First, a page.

Last Night: Joe Walsh at the Verizon Wireless Theatre

Like an eccentric, loopy uncle freed from the shackles of his now-stifling longtime marriage (in this case, the recent Eagles), it was a jaunty and loose Joe Walsh who charmed the Houston crowd with his off-kilter stories, jokes, and musical travelogue of more than four decades of group and solo material.

And if you're a voter still looking for a candidate to believe in for 2012, Walsh (who mock ran for president back in 1980) could be your man. "I can probably win if I just don't say anything and let the other guys talk," he told cheering potential constituents. And in a Walsh White House, you can bet that there would be a Guitar Czar.

All of the rock hits were here: "Life of Illusion," "Walk Away," "Rocky Mountain Way," an energetic "Funk #49," and highlight "Life's Been Good," for which Walsh replaced the line "They write me letters/Tell me I'm great" with the more modern "They send me e-mails/Tell me I'm great."

The crack backing band, which included two drummers, three backup singers, and virtuoso bassist George Reiff, also shone on deeper cuts like the James Gang's "Rosewood Bitters," an epic and swirling "Turn to Stone," and a surprisingly strident "In the City" (which will forever remind Last Night of the end of The Warriors).

But that didn't mean Joe didn't have his softer side. Introducing the lush "Pretty Maids All in a Row," he told the crowd "This is a slow song. If you're drunk, now's a good time to pee." He also introduced a "sensitive song" that somehow went awry, the subtle and actually catchy chestnut "I Like Big Tits."

Walsh's gutsy move for a first encore was a cover of the Dylan/The Band's "I Shall Be Released," which he gave over to his backup singers, before closing with (of course) "All Night Long." He also announced that early next year will see the release of Analog Man, his first solo record in close to 20 years.

Where the "character" Joe Walsh and the real man merge may be fuzzy (he could be the best example of a sober performer you'd swear was drunk), but with a strong voice, sizzling guitar chops, and a surprising élan, Joe Walsh showed he's a rare classic rock artist who can easily adapt to group and solo shows - though as an audience member, there's more fun in the latter.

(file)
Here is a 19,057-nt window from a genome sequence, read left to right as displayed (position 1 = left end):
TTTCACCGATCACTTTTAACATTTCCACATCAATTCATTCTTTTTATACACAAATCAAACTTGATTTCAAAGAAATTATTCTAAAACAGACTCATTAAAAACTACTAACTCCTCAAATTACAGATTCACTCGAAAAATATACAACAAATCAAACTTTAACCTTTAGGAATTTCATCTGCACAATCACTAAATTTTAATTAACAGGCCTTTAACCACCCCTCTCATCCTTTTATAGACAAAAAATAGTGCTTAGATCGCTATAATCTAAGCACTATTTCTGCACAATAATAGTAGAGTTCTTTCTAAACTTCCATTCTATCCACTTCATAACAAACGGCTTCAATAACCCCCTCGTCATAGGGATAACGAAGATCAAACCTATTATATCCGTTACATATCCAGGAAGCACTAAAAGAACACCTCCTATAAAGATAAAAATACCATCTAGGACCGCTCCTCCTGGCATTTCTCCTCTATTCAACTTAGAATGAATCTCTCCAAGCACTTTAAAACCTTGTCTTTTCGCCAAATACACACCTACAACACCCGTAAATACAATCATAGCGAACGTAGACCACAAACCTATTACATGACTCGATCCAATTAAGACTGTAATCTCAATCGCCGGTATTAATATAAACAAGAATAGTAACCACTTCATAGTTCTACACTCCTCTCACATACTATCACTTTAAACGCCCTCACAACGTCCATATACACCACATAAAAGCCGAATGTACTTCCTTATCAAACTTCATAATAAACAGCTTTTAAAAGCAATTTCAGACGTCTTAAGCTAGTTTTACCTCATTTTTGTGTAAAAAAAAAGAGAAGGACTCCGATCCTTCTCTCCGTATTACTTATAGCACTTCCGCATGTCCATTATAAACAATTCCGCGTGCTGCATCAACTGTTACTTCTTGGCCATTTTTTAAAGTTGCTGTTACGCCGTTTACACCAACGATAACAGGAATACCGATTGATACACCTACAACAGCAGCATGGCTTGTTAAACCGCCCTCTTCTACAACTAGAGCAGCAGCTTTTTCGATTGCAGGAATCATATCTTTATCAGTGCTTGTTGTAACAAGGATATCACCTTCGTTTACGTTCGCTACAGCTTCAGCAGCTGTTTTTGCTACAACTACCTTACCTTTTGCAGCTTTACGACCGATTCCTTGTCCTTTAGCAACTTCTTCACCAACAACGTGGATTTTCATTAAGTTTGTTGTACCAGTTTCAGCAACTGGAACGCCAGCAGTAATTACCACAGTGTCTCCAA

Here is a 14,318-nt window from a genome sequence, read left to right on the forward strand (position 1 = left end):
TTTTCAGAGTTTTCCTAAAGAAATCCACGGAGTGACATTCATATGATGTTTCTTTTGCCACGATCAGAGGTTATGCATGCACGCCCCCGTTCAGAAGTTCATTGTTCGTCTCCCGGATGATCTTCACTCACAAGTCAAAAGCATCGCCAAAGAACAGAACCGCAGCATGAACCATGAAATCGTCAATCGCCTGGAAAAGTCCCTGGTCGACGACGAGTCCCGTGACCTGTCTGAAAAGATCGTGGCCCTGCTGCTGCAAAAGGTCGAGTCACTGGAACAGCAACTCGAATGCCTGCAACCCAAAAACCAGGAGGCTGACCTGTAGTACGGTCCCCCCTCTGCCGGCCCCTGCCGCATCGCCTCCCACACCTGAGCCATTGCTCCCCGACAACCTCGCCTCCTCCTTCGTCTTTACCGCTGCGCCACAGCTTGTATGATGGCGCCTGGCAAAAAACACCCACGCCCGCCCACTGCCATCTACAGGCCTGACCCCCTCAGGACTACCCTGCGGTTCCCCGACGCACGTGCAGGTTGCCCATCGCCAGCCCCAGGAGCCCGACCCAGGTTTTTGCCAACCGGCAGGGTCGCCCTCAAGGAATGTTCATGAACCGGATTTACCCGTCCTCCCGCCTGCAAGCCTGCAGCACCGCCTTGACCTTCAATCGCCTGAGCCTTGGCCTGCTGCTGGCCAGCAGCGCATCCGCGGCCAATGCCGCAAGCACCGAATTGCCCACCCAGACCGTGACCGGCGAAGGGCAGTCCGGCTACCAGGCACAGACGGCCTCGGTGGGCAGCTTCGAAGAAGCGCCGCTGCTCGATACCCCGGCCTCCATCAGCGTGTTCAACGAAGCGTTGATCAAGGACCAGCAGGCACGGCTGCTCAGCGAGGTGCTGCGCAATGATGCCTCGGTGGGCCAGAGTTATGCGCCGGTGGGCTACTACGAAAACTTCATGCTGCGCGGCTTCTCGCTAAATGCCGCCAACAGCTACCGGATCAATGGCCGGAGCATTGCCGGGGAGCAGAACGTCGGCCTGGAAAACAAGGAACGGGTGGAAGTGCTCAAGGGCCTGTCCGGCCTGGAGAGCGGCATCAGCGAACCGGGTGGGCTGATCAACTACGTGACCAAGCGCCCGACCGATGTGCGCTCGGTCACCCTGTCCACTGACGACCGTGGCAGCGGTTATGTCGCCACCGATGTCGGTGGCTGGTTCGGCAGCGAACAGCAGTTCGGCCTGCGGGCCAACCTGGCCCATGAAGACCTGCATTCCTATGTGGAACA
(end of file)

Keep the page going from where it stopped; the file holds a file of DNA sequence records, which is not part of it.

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Preceding Joe on stage was Kenny Wayne Shepherd (Last Night did not catch early opener Ray Wylie Hubbard), whose hard-driving set whipped up the crowd - many probably only previously familiar with his 1997 hit "Blue on Black." Shepherd may have started as a teen blues prodigy, but he's matured into an astonishing performer, putting strength and passion into his licks to the point that you might expect semen to burst forth from the guitar's headstock during solos.

Mixing rock and blues covers (Dylan's "Everything is Broken," the Beatles' "Yer Blues," Hendrix's "Voodoo Chile [Slight Return])" along with some original material (his newest record, How I Go, came out this year), Kenny and band simply smoked. An added attraction was his rhythm section of bassist Tony Franklin (The Firm, Blue Murder) and drummer Chris Layton (Stevie Ray Vaughan, Arc Angels). Vocalist Noah Hunt also proved a natural showman with strong pipes. It certainly made Last Night want to check out more of his material.

Personal bias: More a fan of Joe-in-bands, but appreciative of his solo career. Forced to listen to repeated playings of Got Any Gum? while working at Sound Warehouse in the late '80s as part of some record company rep payola deal.

The crowd: Forty and Fiftysomethings who were hairier, sluttier, and rowdier than the Boz Scaggs/Michael McDonald classic rock fans last week.

Overheard in the crowd: "I was in prison the first time I heard this song!" (kudos to you, Eric S.!)

Random Notebook Dump: Joe Walsh's "Guitar Face" is probably eerily similar to his "O Face."

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